With many businesses finding themselves under increasing pressure, it is arguably more important than ever that commercial operations are finely tuned, giving companies the best possible chance of thriving against the harsh commercial landscape.
This added pressure may have come about as a result of any number of factors – the financial crash, weaker consumer spending power or, in terms of coffee specifically, an outbreak of leaf rust blighting plantations and destroying output, for example.
One way of alleviating this pressure is to be sure to stay ahead of the game. A healthy dose of competitive spirit can ensure firms always remain a step ahead of peers and among the frontrunners in their respective market.
Without any competition or drive to surpass rivals, the trading landscape would be pretty bleak indeed. At the end of the day, it is this healthy competition that inspires those involved in any business to better themselves, to learn more and to continue to be the best they can be.
However, before the competitive urges kick in, it has been argued that – perhaps conversely – investing in precompetitive collaboration is in fact the way to go about good business. That is, people must look at their industry and work together to solve any problems that may exist or overcome universal challenges, before competition between the very same parties can really come into the equation in a positive way.
By doing this, a sector as a whole can be strengthened, which promotes better practice and ultimately encourages industries and their constituent players to up their game.
Why wouldn't people want to?
This idea of problem-solving together doesn't come without issues in itself. The more people that come together to address obstacles and overcome hurdles, the greater number potential solutions there may be. Many hands make light work, but many cooks can indeed spoil the broth, so the saying goes. Collaboration becomes an all the more delicate operation when several parties get involved.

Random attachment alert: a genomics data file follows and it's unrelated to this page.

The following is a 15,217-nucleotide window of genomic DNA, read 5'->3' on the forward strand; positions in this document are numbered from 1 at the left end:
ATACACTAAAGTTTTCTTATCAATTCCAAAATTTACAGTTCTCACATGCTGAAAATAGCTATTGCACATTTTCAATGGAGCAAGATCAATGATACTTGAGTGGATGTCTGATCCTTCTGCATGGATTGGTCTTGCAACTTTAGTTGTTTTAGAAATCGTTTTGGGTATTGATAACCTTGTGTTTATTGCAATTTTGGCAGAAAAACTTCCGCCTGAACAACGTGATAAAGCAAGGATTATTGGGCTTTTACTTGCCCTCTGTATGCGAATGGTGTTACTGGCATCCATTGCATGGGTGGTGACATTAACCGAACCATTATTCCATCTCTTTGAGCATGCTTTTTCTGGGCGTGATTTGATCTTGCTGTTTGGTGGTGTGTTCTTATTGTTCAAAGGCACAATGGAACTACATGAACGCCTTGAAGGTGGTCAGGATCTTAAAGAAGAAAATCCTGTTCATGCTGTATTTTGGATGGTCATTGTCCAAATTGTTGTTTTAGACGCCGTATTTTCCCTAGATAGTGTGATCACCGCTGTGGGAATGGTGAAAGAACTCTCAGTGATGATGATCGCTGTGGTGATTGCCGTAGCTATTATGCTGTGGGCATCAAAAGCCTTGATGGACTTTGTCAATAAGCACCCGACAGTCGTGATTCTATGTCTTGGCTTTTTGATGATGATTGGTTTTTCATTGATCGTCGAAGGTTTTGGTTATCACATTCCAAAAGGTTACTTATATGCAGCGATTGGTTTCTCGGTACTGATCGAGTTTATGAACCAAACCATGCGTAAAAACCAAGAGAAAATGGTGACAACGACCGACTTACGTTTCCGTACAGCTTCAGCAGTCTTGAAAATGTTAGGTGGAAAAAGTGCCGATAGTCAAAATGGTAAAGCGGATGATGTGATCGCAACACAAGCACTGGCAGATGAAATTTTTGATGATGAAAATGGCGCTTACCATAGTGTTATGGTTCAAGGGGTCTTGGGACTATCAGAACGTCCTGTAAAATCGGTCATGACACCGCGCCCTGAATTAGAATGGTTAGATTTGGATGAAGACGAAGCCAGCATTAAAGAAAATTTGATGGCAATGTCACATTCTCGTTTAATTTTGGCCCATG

In any business, there is always a natural human instinct to play cards close to the chest and to vehemently guard trade secrets or industry contacts. Especially when it comes to a specialty product such as many coffees, no importer or roaster wants their rivals to know their secret sauce.
But perhaps we could all learn something from the idea of preemptive collaboration. After all, few industries can say that people matter as much to its success as the coffee trade.
It can be an enormous feat of coordination. This is where organisations such as the 4C Association and the creation of farming cooperatives come into play, as they – and other similar bodies – bring together coffee farmers, producers, importers, exporters, traders, experts and stakeholders, for example, for the greater good of the coffee industry as a whole.
The Fairtrade Foundation – one of the most widely recognised and fastest-growing ethical certifications in the world – is founded on the importance of people and bringing individuals together.
What's the point?
Writing in Roast Magazine, coffee expert Benjamin Myers explains how he came across an interview in The Specialty Coffee Chronicle with Rick Peyser, director of social advocacy and supply chain community outreach at Green Mountain Coffee Roasters and considered by some to be the originator of the trend of competitive collaboration within the coffee industry.
When asked in the interview what Mr Peyser would like to see change in the sector, he said: "I would like to see small-scale producers of fine coffee receive a better return on their investment so that they, their children and future generations have the same opportunity to advance in life as those who consume enticing cups of their coffee. I believe the path to realise this vision starts with precompetitive collaborative efforts within our industry."
Earlier this year, Mr Myers – the owner and founder of 1000 Faces Coffee, which won a 2013 Good Food Award – met the pioneer, who summed up the value of the concept to him pretty succinctly. "Essentially, it’s about bringing people together to make an impact larger than you can accomplish on your own."